dp is measured form various points but always at axis y=0
Do you have coordinates for the eye position? That's something I've asked repeatedly. It's not enough to know only one distance.

If the "smaller window" is "perpendicular to the person" (which I take to mean perpendicular to the line from the eye to the origin) and "not parallel to the larger window", then it can't be said to "be at either z=2 or z=4", unless you are referring to only one point on it. (The plane z=2 is parallel to the rectangle.) I don't know what "not slanted in any way" means; I would have thought it meant parallel to the larger window (the xy plane), but you're saying it isn't.

What does it mean to say that dp is the distance "on z axis"? Clearly it is not along that axis, since the eye is not.

Now, if the eye were on the z-axis, all of this would be easy. The smaller window would be a rectangle proportional to the large one, in proportion to their distance from the eye.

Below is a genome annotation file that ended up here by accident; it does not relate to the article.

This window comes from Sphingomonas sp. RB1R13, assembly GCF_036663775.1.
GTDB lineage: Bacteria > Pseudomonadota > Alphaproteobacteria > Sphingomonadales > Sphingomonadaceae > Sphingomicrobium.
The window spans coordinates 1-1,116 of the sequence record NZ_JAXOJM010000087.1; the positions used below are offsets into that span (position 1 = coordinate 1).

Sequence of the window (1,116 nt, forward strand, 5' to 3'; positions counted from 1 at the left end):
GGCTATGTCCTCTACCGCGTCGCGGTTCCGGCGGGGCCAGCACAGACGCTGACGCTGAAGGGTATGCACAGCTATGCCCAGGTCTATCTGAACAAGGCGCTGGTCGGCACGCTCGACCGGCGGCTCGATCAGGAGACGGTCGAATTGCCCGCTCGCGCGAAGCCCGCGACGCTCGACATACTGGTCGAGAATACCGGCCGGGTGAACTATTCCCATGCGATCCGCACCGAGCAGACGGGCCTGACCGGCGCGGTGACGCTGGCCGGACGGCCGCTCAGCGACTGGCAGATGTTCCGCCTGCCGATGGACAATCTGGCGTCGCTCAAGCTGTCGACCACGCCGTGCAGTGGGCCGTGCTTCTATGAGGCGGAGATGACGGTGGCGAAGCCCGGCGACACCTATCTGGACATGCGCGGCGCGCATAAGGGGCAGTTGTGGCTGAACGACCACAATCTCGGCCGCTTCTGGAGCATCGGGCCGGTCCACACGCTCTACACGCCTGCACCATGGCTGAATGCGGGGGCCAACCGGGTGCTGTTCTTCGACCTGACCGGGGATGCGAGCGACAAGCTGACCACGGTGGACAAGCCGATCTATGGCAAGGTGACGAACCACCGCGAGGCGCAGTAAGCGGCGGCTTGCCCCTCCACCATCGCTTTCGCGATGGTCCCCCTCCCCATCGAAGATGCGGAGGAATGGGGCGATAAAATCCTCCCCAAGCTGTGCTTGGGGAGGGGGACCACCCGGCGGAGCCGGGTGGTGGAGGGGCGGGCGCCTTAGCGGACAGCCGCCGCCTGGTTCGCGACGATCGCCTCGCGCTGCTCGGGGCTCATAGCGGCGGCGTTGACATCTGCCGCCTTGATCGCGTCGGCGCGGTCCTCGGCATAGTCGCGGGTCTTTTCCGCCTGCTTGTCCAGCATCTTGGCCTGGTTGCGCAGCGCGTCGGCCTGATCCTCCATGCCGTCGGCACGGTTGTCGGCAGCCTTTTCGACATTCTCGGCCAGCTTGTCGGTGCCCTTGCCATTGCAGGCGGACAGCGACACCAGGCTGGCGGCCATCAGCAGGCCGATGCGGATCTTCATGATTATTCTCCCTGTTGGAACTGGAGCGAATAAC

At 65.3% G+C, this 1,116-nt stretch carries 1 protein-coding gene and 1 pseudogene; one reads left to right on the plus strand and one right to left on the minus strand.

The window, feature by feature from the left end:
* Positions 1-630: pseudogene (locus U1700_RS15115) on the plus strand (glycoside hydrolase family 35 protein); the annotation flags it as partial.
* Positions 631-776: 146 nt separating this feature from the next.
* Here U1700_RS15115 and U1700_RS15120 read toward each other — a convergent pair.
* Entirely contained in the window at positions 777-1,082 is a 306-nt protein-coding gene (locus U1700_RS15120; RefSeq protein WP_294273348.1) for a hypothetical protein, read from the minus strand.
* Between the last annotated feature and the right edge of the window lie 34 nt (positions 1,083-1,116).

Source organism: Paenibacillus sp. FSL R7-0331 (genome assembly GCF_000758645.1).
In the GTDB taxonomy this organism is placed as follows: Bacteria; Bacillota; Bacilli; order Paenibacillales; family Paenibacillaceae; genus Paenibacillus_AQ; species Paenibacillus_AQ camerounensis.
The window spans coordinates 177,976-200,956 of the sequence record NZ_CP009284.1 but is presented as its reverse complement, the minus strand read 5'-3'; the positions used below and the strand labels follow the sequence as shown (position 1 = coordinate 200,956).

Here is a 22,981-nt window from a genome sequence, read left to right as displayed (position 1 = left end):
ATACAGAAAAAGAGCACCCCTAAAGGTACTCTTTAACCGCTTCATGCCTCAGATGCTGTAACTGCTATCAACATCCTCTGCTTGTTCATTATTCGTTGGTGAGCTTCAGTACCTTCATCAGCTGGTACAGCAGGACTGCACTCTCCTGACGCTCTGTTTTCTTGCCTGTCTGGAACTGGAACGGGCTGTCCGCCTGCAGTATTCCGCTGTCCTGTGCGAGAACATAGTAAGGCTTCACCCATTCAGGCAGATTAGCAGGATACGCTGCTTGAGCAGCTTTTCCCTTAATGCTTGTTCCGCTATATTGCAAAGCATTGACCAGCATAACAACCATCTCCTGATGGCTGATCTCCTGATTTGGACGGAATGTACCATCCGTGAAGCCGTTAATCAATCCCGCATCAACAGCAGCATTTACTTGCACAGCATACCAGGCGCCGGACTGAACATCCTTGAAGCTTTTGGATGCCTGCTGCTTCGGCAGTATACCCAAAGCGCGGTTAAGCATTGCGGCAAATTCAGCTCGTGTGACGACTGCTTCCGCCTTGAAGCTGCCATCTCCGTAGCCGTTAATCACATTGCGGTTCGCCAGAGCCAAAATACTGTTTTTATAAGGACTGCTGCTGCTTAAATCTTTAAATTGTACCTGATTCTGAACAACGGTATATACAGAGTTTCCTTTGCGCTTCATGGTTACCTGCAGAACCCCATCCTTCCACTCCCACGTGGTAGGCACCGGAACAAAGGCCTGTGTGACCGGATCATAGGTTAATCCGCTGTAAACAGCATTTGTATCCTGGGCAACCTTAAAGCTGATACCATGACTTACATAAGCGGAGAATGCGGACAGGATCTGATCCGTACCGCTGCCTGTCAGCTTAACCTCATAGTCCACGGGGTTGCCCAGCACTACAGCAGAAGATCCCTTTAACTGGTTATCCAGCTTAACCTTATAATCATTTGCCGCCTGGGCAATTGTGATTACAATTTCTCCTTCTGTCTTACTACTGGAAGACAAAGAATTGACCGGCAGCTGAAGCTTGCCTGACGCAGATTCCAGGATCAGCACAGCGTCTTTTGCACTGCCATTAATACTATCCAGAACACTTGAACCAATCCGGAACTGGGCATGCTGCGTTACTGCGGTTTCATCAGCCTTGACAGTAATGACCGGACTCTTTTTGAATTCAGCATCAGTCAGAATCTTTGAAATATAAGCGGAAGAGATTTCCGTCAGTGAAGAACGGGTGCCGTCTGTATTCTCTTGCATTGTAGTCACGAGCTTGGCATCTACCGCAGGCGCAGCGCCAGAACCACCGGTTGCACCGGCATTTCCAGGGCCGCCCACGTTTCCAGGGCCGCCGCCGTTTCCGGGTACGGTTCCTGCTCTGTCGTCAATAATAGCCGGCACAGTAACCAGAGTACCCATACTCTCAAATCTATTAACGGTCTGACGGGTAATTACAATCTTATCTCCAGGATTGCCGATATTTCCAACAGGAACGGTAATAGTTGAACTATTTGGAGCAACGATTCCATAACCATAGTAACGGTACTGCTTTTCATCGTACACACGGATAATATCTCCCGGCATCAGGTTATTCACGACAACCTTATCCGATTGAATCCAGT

And if you gave the coordinates of the eye and said that the smaller window is the intersection of a plane perpendicular to the ray from the eye to the origin, with rays from the larger rectangle, then we could work out anything you want to know about that shape -- which would not in general be a rectangle or even a parallelogram, but could be fully described.

What we lack is a real description of exactly what you are given, and what you really expect. Don't try to simplify things; that just makes it harder to communicate clearly.

LCKurtz

Junior Member
And, while you're at it, don't add unnecessary confusion by labeling your coordinates in the order (y,x,z).